We live in time, it bounds us and defines us, and time is supposed to measure history, isn’t it? But if we can’t understand time, can’t grasp its mysteries of pace and progress, what chance do we have with history—even our own small, personal, largely undocumented piece of it?

Barnes’s skill as a novelist is to make us feel that these thoughts are genuinely occurring to Tony, that they preoccupy him deeply and urgently, and that he has the intelligence and the need, and the command of tone, to attempt to elucidate them. The whole idea of his friend Adrian deciding to end his life by suicide fascinates Tony. Adrian, he writes, “took charge of his own life, he took command of it, he took it in his hands—and then out of them.” Tony, who did not take command, sees what his own life has been: “We muddle along, we let life happen to us, we gradually build up a store of memories.”

Barnes’s novel, then, is not about England or about loss, but it is an attempt to find a language and a formal structure in the novel that will allow one man to make sense of things in the abstract, but also in his own voice. For a novelist with such skills at evoking the particular, who comes from a literary culture that treasures the modest tone and the concrete fact, indeed insists on the primacy of the littleness of life against the exaggeration of art, this requires considerable care. Barnes’s narrator is a man who in Derek Mahon’s phrase “tamed the terrier, trimmed the hedge.” Or as Tony puts it himself: “I mowed my lawn, I took holidays, I had my life.” The novel pays homage to that while attempting to lift the character beyond the limits that his circumstances might suggest while keeping him credible and vulnerable.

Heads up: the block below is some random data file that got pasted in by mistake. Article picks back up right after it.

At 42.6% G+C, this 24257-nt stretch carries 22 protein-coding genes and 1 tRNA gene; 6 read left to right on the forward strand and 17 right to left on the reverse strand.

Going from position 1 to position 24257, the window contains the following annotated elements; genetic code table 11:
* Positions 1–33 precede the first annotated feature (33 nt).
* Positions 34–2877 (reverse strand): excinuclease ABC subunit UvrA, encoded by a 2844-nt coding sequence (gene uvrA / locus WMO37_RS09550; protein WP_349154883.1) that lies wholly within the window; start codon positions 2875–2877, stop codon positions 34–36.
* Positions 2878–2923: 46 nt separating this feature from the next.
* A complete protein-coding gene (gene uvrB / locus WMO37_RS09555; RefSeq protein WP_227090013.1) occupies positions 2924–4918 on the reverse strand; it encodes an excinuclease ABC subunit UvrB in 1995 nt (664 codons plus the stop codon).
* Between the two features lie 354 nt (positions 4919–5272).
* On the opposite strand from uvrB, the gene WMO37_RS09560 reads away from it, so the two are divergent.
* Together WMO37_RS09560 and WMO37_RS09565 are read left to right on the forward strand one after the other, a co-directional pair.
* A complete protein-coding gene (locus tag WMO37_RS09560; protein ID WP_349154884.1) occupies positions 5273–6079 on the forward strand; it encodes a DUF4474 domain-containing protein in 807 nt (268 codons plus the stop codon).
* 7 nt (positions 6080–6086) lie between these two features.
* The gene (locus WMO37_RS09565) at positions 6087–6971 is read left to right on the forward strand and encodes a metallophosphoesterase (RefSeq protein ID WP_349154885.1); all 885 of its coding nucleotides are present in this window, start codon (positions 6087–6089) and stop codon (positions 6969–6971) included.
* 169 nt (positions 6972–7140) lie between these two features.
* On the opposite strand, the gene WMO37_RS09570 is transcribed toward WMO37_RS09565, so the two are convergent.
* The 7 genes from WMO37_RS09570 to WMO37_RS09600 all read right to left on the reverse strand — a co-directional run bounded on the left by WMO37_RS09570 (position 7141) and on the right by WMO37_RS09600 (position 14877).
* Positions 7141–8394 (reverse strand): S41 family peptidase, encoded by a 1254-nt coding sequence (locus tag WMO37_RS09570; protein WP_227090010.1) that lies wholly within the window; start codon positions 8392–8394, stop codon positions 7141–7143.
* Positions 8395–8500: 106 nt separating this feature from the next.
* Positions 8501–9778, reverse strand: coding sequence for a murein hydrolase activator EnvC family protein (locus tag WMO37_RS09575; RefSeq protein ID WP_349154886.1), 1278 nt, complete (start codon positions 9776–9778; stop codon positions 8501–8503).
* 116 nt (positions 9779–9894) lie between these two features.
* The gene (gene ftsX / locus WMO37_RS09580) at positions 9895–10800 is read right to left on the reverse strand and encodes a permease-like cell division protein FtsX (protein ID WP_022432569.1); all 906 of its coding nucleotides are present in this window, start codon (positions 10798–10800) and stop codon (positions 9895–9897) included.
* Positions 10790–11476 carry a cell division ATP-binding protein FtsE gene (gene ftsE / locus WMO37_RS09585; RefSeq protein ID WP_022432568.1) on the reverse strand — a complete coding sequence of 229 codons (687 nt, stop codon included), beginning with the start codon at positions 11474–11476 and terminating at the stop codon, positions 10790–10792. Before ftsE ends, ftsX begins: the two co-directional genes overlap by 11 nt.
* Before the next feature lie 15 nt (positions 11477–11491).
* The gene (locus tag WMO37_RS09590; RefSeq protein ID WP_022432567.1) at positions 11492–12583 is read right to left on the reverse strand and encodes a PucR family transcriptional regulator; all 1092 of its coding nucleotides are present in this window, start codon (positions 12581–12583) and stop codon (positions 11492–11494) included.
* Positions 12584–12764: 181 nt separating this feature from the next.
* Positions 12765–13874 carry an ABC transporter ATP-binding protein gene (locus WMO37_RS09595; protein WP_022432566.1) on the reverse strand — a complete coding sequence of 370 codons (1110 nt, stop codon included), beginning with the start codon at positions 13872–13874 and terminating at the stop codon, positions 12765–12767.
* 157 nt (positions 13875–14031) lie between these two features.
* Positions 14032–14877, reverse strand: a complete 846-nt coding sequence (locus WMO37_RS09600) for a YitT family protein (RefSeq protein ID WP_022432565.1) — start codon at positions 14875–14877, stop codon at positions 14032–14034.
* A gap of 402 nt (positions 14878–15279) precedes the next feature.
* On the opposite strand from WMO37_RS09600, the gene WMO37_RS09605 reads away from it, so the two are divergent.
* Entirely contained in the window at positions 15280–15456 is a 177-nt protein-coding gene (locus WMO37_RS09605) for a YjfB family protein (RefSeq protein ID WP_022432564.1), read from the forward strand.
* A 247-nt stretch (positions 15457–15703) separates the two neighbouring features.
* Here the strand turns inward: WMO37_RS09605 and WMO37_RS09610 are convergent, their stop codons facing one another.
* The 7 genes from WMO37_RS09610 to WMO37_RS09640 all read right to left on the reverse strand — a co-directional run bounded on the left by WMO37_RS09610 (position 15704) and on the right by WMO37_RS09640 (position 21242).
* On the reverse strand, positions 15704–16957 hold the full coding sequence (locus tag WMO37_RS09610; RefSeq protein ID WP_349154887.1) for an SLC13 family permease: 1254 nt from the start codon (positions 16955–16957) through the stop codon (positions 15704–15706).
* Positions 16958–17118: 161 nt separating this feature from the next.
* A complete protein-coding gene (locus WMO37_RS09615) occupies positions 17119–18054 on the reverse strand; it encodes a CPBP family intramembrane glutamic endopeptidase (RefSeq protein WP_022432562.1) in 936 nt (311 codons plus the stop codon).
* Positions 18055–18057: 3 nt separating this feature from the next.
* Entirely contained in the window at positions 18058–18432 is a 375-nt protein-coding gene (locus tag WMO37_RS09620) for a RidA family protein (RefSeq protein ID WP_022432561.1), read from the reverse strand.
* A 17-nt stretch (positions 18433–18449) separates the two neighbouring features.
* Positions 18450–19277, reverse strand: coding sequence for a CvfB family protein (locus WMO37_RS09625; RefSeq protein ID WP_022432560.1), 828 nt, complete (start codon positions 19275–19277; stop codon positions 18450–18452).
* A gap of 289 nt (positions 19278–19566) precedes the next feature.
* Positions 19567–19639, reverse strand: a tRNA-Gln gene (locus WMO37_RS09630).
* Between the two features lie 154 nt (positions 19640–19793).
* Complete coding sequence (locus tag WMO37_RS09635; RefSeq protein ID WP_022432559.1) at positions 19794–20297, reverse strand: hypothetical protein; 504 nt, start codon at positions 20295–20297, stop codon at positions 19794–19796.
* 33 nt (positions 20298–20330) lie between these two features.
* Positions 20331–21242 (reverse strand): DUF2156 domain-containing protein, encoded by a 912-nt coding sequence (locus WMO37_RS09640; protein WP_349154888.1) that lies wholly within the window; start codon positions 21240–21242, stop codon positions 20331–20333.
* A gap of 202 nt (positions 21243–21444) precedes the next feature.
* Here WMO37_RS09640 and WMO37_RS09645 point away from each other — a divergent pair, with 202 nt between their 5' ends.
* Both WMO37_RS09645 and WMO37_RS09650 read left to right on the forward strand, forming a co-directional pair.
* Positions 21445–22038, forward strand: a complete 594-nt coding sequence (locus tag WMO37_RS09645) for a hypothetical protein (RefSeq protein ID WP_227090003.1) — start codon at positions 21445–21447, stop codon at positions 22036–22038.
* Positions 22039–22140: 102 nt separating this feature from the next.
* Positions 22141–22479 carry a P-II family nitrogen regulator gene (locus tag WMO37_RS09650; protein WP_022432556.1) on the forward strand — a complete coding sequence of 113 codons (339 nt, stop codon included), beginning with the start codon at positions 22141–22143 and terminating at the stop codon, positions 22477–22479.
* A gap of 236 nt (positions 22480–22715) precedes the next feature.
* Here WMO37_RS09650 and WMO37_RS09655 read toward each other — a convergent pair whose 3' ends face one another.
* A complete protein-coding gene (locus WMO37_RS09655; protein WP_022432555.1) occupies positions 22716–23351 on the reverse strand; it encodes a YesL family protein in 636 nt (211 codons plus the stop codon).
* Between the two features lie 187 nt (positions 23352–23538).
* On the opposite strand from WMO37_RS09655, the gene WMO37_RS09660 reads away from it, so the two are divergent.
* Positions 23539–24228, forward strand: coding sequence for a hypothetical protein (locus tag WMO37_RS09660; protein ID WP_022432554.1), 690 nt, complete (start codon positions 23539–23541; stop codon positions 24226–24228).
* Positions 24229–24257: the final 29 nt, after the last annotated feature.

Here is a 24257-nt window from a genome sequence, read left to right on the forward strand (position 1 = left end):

The Sense of an Ending is an English novel in its modesty and its calm elegance, but it is more than that in the way it allows thought-filled images to appear about loss and regret and aging and gives them dominant space. It asks the novel to allow thinking into its realms, modest thinking, calm wonderings, sighs and regrets in the face of things. These take the place of action, pattern, resolution, or social observation, and thus make this a strange and oddly powerful book.